Now that the decision to remove Rob Ford from office as mayor has settled in (and will have more time to settle in, given this morning’s news), it’s become conventional wisdom that, given the law, the outcome was inevitable. But it’s become equally conventional to lament the law. As Justice Hackland noted, the Municipal Conflict of Interest Act is a “blunt instrument.” Removing a guilty party from office is the minimum penalty. And that strikes many as unjust, especially when they look at this case, in which the mayor-for-now voted to excuse himself of paying $3,150 in donation reimbursements Even I’ve written that the penalty seems disproportionate to the crime. But the more I reflect on it, the more I think the penalty is completely appropriate.
The Municipal Conflict of Interest Act is not some kind of niggling technicality that subverts democracy, as Ford’s defenders have deemed it. Rather, it’s a cornerstone that ensures democracy. Without an openly ethical process, we can have no faith in honest democracy at all.
We do not elect dictators here. We elect politicians to run the government, and they must do so in accordance with the rules that preserve an open, honest process of governing. What’s at stake is the integrity of our whole system—the principle that elected officials should make decisions based on the best interests of the city. And, especially, that they should not make decisions when they have a competing interest. If they or their families stand to make or lose money based on a decision, they cannot vote or speak on it.
How important is avoiding conflicts of interest? When the mayor was sworn into office, he specifically pledged to act “in accordance with the Municipal Conflict of Interest Act.” And the penalty outlined in that law underscores its primacy: If you are willing to put your own interests ahead of the city’s—or put yourself in a position to decide between your own interests and the city’s—you are not fit to serve. Yes, it’s a blunt instrument. But when what you have before you is a nail, you need a hammer.
Now clearly there are circumstances that could excuse a vote that violates the act in letter but not in spirit: if someone made a good-faith error in judgment, or if they did so inadvertently, or if the amount was so insignificant that it could not possibly influence their judgment. Those are all exemptions the law allows. When those defences do not apply, we’re left with cases of intentional, bad-faith corruption of the integrity of government decision-making. And those are the ones that should be punished severely.
Ford has said, “I had nothing to gain, and the city had nothing to lose.” It’s a shame he boldly puts forth this untruth, more shameful still that daily newspaper columnists have repeated it. Did the city have anything to lose? If you think no, it’s because you think that the city gains nothing from enforcing the integrity rules that prevent corruption. And because of his vote, Ford saved $3,150. Personal gain does not get more straightforward than that.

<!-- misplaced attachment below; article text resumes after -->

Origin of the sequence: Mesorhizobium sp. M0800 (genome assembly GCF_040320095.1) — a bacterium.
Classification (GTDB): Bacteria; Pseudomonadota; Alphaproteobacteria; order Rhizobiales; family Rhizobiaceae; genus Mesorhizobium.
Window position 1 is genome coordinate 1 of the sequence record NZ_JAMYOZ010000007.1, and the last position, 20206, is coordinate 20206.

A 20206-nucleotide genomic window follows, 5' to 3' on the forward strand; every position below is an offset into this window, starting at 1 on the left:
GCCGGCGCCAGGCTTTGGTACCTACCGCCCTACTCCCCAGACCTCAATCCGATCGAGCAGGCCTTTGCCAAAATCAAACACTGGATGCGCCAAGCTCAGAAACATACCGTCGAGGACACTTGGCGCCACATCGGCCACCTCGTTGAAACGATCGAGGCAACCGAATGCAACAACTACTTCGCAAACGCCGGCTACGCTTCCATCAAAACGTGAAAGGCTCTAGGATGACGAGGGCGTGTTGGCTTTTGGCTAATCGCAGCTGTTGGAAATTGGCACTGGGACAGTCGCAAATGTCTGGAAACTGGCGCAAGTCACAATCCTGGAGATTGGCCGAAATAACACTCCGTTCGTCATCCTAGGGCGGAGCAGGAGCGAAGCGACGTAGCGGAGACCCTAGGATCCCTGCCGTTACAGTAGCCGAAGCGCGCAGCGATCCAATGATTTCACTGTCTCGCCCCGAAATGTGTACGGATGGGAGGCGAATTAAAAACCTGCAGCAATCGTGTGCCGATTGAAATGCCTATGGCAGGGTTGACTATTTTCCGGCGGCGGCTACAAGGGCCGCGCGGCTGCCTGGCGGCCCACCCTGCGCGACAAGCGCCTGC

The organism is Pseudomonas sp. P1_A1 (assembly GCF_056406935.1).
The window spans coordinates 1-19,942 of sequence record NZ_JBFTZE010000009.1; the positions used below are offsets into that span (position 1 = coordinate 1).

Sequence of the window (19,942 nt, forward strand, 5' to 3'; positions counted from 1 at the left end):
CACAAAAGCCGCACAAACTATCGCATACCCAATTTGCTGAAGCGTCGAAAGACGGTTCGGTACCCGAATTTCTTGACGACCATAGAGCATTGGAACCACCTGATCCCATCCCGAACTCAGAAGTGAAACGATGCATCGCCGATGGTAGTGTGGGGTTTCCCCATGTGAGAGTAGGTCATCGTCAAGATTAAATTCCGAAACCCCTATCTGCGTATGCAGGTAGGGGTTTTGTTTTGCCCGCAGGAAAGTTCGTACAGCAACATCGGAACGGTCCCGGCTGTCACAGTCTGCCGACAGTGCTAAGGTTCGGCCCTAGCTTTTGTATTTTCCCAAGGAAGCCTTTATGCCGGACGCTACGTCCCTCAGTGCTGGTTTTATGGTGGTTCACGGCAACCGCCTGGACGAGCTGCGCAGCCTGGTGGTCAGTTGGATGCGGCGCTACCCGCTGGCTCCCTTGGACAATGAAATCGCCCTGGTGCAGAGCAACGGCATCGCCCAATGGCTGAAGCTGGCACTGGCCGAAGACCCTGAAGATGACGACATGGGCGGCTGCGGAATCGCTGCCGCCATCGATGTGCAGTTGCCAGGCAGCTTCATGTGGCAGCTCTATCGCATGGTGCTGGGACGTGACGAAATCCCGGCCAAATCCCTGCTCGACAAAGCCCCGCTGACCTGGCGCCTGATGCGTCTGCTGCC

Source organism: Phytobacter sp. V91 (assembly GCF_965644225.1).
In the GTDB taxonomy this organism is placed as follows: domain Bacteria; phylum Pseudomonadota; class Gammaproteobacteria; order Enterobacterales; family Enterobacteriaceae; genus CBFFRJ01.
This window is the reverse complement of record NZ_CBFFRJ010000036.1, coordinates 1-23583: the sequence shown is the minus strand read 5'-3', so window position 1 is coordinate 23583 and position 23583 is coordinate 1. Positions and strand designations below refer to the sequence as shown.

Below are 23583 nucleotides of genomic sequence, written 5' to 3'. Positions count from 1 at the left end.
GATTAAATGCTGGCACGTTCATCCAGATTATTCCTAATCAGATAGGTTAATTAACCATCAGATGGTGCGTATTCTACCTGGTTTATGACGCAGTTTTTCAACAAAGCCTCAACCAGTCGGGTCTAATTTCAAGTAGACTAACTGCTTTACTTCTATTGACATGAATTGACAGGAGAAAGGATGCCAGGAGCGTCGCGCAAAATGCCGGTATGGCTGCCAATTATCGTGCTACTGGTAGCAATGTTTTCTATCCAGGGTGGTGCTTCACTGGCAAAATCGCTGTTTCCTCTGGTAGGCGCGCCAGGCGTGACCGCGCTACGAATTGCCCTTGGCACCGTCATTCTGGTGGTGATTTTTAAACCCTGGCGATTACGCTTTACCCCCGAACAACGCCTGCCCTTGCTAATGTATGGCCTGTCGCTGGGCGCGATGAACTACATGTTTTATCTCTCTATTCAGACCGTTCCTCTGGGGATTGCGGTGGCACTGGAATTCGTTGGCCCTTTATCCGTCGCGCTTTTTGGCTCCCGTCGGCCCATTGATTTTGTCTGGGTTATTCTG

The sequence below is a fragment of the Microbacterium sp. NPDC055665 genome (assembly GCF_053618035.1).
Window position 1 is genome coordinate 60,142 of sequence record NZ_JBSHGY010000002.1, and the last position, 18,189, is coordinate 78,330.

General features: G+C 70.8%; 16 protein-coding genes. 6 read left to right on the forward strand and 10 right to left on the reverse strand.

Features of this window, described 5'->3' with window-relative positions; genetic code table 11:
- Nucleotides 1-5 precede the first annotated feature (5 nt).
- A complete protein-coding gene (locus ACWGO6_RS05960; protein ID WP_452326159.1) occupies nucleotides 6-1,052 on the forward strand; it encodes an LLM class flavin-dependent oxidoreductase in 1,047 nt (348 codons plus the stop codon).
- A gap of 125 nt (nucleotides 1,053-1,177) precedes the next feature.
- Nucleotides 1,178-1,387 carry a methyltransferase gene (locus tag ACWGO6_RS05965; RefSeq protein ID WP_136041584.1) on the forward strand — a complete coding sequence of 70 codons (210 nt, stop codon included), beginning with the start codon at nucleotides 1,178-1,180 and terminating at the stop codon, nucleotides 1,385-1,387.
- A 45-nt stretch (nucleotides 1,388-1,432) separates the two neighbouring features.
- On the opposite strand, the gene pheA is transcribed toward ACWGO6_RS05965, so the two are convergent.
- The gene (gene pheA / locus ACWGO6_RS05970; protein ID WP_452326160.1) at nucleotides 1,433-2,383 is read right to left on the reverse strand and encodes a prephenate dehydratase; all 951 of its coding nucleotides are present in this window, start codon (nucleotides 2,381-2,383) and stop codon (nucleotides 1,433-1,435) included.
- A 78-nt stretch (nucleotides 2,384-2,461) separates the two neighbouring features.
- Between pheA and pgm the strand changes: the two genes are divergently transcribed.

The amount is not what’s important here, but let’s consider it for a moment anyway: In Toronto, the average homeowner’s annual property tax bill is $2,460. Try telling those taxpayers that $3,150 is small potatoes. Or telling the same to voters who heard candidate Rob Ford shout that $200 expense-account purchases and free $120 Metropasses were scandalously important because they demonstrated exactly the attitude of entitlement and flagrant disregard for propriety that allows government to rot from the inside.
The MFP computer-leasing inquiry that rocked Mel Lastman’s megacity council in 2001 covered multi-million dollar decisions that were made based on hopelessly compromised processes—and the corruption, influence peddling, and conflicts that Madame Justice Denise Bellamy named in her report ranged from petty to shocking. She identified all of it as part of the same unscrupulous approach. And she concluded, as Hackland reminded us, that “maintaining the integrity of government is the Mayor’s most important job.”
If you think it’s excusable to engage in bad-faith self-dealing in certain petty circumstances, you’ve already decided we’ll tolerate corruption. From there, we’ll just negotiate the amount—sending politicians the message that engaging in self-dealing is a case-by-case matter of gut feelings.
It’s far better to draw the line exactly where the Municipal Conflict of Interest Act does: on principle. And that principle says Ford should be removed from office. Voters can decide whether he’s worthy of forgiveness.